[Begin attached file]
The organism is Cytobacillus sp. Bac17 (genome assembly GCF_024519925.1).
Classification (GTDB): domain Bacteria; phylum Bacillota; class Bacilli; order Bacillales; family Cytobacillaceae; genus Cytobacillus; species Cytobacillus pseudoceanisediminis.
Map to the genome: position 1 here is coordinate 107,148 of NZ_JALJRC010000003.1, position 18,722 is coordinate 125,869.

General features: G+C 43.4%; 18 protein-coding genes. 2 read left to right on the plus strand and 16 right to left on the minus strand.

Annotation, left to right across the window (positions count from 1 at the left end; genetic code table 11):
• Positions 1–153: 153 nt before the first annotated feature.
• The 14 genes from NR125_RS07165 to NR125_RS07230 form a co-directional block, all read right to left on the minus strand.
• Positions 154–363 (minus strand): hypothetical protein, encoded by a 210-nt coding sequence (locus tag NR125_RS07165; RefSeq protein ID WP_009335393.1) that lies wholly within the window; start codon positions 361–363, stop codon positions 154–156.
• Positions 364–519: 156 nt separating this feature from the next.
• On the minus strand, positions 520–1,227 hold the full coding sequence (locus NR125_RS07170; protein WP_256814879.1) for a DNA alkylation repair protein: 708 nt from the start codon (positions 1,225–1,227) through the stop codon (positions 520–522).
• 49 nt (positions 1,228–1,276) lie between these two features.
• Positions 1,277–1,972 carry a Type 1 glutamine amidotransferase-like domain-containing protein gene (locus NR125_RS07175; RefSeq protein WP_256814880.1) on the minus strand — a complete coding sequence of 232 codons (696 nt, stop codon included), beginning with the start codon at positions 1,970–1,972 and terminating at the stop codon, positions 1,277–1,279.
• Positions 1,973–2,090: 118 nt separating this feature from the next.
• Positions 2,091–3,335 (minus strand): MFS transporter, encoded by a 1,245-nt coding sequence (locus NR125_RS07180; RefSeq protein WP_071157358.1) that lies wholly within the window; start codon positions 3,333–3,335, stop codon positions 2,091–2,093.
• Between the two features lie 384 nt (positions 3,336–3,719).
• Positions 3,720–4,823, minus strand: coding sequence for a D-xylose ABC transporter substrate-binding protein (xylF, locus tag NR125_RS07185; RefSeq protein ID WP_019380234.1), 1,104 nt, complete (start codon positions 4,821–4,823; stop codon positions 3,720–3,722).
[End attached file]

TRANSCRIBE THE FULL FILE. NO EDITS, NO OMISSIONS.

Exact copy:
The organism is Cytobacillus sp. Bac17 (genome assembly GCF_024519925.1).
Classification (GTDB): domain Bacteria; phylum Bacillota; class Bacilli; order Bacillales; family Cytobacillaceae; genus Cytobacillus; species Cytobacillus pseudoceanisediminis.
Map to the genome: position 1 here is coordinate 107,148 of NZ_JALJRC010000003.1, position 18,722 is coordinate 125,869.

General features: G+C 43.4%; 18 protein-coding genes. 2 read left to right on the plus strand and 16 right to left on the minus strand.

Annotation, left to right across the window (positions count from 1 at the left end; genetic code table 11):
• Positions 1–153: 153 nt before the first annotated feature.
• The 14 genes from NR125_RS07165 to NR125_RS07230 form a co-directional block, all read right to left on the minus strand.
• Positions 154–363 (minus strand): hypothetical protein, encoded by a 210-nt coding sequence (locus tag NR125_RS07165; RefSeq protein ID WP_009335393.1) that lies wholly within the window; start codon positions 361–363, stop codon positions 154–156.
• Positions 364–519: 156 nt separating this feature from the next.
• On the minus strand, positions 520–1,227 hold the full coding sequence (locus NR125_RS07170; protein WP_256814879.1) for a DNA alkylation repair protein: 708 nt from the start codon (positions 1,225–1,227) through the stop codon (positions 520–522).
• 49 nt (positions 1,228–1,276) lie between these two features.
• Positions 1,277–1,972 carry a Type 1 glutamine amidotransferase-like domain-containing protein gene (locus NR125_RS07175; RefSeq protein WP_256814880.1) on the minus strand — a complete coding sequence of 232 codons (696 nt, stop codon included), beginning with the start codon at positions 1,970–1,972 and terminating at the stop codon, positions 1,277–1,279.
• Positions 1,973–2,090: 118 nt separating this feature from the next.
• Positions 2,091–3,335 (minus strand): MFS transporter, encoded by a 1,245-nt coding sequence (locus NR125_RS07180; RefSeq protein WP_071157358.1) that lies wholly within the window; start codon positions 3,333–3,335, stop codon positions 2,091–2,093.
• Between the two features lie 384 nt (positions 3,336–3,719).
• Positions 3,720–4,823, minus strand: coding sequence for a D-xylose ABC transporter substrate-binding protein (xylF, locus tag NR125_RS07185; RefSeq protein ID WP_019380234.1), 1,104 nt, complete (start codon positions 4,821–4,823; stop codon positions 3,720–3,722).